Zalul ("clear", in Hebrew) is one of Israel's leading environmental NGOs, dedicated to
protecting the seas and rivers of Israel. Zalul accomplishes its mission through conservation, activism, research, awareness-raising, and education. It challenges Israel's existing power structure and strives to bring the issues of water preservation and environmental protection to the forefront of the Israeli public. Zalul was founded in 1999 by a few concerned citizens who recognized the imperative need for environmental activism and advocacy in Israel. The group continues to wage strategic campaigns that target unchallenged municipalities, corporations, and the national government on the basis of their negligence and destruction of Israel's most essential natural resource – water.
Zalul is responsible for some of the leading campaigns for water protection in Israel in recent years. It tackles environmental issues that other organizations shy away from, such as the preservation of the coral reef in the Gulf of Eilat (Aqaba) and the fight for removal of the fish cages from the Red Sea, the establishment of environmental regulations for offshore oil and gas drilling, and many local battles against municipalities and industrial companies that pollute rivers and streams.
The Zalul team is comprised of dedicated professionals from various fields, including environmental science, law, academia, public relations, lobbyists, volunteers, and concerned citizens. Although a small group, the Zalul team's potency lies in the devotion of its combined expertise towards working for environmental change in Israel. Zalul is generously supported by various sources, such as the Kahn family, that do not jeopardize its uncompromising commitment to environmental protection.
Among the Organization's achievements:
Stopping diving activities in the Kishon Stream (together with Navy Commando Reserve Organization)
Establishing sewage purification facilities nationwide
Changing laws relating to the sea and streams
Significantly reducing sea and stream pollution by authorities and factories.
Zalul in the Mediterranean Sea
Preventing the Environmental Hazards of Offshore Gas and Oil Drillings
The discovery of gas (and perhaps oil, in the future) is important to Israel's energy economy, however drilling in the Mediterranean Sea poses a serious threat of an ecological disaster, as learned from severe oil and gas disasters around the world. To prevent the catastrophe in advance, Zalul operates on several levels toward increasing the responsibility of Mediterranean drilling, improving the supporting governmental structure, increasing transparency, knowledge, joint ventures, and more.
Stopping the Shafdan from Spilling Sludge into the Mediterranean
The Dan Region Wastewater Treatment Plant (Shafdan), the largest waste-treatment facility in Israel and one of the biggest in the world, discharges approximately 5 million cubic meters of contaminated sewage-sludge into the Mediterranean Sea every year. The facility has been compelled to discontinue this activity for many years, but it is held back on various excuses. Zalul is acting to ensure the Shafdan stops contaminating the sea and that its management shortens its process for implementing the plan to transform the sludge into agricultural fertilizer. Zalul's activities throughout the years involved thousands of Israeli citizens who hung banners from hundreds of balconies and put bumper stickers on thousands of cars, and led demonstrations against the pollution of the sea, as well as lobbying work at the Israeli Knesset to guarantee the Shafdan pay pollution taxes as demanded by law.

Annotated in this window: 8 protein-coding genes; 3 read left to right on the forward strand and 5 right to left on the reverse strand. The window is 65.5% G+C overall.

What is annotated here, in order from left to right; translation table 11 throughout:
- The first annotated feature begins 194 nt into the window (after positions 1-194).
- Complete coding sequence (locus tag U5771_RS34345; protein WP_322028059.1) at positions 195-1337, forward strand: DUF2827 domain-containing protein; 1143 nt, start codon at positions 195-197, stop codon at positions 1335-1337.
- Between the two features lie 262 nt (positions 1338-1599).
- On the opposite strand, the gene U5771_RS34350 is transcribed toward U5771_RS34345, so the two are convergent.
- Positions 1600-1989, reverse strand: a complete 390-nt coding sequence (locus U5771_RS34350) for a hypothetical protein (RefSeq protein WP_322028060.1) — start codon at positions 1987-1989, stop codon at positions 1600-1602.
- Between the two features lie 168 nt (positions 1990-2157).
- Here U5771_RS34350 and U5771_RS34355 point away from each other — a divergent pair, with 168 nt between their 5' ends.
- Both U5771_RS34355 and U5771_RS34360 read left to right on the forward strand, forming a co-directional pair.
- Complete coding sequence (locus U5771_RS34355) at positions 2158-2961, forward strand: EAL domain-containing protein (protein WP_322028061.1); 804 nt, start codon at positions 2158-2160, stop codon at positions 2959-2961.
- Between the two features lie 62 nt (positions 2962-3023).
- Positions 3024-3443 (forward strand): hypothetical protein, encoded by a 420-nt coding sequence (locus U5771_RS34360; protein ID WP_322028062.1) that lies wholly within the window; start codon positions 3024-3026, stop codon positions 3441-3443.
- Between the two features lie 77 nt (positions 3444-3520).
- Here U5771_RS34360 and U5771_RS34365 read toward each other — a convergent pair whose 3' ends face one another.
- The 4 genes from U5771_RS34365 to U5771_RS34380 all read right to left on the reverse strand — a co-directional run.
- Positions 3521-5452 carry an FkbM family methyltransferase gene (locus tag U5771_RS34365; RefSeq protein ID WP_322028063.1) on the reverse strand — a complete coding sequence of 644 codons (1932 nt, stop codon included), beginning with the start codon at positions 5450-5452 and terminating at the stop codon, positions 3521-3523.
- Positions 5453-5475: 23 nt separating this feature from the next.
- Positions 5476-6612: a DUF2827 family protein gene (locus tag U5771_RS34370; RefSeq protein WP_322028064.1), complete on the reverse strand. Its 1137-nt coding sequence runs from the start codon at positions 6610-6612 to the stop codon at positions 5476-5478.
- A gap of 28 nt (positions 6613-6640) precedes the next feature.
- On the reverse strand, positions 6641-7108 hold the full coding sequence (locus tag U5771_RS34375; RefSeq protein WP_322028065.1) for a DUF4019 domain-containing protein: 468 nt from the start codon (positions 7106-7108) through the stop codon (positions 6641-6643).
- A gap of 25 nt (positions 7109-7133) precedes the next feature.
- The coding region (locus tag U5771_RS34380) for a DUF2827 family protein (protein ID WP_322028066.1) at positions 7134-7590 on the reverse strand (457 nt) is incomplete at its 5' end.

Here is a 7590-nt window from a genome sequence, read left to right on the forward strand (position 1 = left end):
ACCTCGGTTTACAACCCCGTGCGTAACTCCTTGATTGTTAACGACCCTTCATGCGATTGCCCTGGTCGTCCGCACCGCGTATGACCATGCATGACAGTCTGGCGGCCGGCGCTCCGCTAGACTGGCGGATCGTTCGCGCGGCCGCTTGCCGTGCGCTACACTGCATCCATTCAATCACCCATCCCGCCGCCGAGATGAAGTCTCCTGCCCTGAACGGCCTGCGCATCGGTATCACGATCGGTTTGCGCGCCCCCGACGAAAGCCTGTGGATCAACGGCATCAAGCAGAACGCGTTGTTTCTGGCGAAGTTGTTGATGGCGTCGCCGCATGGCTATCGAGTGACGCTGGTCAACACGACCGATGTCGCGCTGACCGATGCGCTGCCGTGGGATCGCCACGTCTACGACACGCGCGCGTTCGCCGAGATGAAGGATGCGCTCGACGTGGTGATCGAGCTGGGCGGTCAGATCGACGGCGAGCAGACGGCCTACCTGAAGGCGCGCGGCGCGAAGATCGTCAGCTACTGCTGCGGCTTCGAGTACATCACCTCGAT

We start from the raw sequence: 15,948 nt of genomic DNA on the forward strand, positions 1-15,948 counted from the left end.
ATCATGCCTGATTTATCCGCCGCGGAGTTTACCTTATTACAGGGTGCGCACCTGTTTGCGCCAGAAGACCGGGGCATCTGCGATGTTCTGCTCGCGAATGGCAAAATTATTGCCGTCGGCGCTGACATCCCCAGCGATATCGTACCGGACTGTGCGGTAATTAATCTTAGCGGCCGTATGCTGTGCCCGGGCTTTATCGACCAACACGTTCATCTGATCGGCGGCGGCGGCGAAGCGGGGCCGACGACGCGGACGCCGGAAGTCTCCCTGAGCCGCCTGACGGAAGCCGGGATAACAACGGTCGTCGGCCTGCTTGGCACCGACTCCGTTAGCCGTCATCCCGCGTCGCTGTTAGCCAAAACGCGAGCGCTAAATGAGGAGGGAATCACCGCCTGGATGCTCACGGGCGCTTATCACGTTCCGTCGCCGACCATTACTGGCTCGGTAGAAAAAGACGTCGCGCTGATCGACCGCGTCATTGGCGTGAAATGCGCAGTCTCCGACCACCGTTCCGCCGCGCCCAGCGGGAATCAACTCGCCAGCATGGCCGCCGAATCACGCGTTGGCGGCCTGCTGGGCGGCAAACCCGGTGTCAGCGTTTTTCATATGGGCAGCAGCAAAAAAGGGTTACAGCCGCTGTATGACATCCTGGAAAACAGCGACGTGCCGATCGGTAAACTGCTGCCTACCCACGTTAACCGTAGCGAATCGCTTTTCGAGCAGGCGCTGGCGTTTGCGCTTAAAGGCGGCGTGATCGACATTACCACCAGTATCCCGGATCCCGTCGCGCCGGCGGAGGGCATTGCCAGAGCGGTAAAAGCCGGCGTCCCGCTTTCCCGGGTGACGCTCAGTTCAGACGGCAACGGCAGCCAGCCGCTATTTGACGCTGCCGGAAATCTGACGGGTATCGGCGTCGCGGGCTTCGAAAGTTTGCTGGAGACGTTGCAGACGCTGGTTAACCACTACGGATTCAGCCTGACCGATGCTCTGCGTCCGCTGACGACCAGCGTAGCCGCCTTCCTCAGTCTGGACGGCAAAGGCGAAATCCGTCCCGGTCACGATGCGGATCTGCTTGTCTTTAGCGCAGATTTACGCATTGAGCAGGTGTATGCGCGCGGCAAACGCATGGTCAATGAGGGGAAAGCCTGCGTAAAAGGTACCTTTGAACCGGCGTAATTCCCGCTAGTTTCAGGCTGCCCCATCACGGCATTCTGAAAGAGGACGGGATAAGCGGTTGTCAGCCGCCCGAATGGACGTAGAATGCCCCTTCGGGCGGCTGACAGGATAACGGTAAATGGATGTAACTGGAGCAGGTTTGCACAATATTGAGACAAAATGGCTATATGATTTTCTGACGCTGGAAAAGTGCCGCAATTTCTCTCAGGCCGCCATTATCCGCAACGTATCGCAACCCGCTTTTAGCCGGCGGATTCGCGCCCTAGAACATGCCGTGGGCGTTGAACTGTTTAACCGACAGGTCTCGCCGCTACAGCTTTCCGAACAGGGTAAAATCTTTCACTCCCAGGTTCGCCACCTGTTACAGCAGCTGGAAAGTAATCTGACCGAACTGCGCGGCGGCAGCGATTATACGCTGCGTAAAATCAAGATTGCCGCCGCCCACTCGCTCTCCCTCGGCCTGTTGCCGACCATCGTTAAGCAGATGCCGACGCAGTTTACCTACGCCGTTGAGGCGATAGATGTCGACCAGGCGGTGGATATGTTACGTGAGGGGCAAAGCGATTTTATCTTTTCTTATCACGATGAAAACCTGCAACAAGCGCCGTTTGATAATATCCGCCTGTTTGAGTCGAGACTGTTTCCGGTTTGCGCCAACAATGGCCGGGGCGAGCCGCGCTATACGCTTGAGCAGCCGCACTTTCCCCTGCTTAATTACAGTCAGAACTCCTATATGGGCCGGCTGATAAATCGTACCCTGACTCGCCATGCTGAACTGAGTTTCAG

Promoting the Establishment of Protective Governmental Institutions for th
In addition, Zalul is currently working together with the Haifa University’s Legal Clinic toward establishing a Marine and Shore Authority alongside a National Marine and Shore Council. This idea was initially published in Zalul's State of the Sea Report in 2011, and the understanding of its necessity has since been adopted by government and NGOs alike. The Marine and Shore Authority will consolidate all of the various authorities using the sea and shores today within an integrative manner with an environmental emphasis, in accordance with principles of sustainable development (similar to the broad authority granted to the Israel Land Authority and Israel Water and Sewage Authority). Establishing these entities will serve as a means for coping with the challenges currently facing the government in terms of protecting the ecological systems in the sea and on the shore.
These days Zalul is working to determine on what type of governmental authority should be used for this matter. This is done by examination of similar entities abroad and various managerial institutions in Israel.
Working Toward a "Zalul" (Clear) Sea
Zalul monitors the Mediterranean Sea through reports and studies. The organization publishes reports on the reasons for beach closure at the beginning and end of each bathing season. Every year, the organization issues a State of the Sea Report, analyzing various marine related issues. These reports and studies serve as a basis for proposed bills relating to the sea and they provide the public with extensive information on the state of the sea. The 2011 Sea Report led to the call for establishment of a Marine and Shore Authority that would monitor the developments at the Sea of Galilee, Dead Sea, Red Sea and Mediterranean Sea; the 2012 Sea Report compared the environmental legislation for offshore drilling around the world and concluded with recommendations for the Israeli legislation.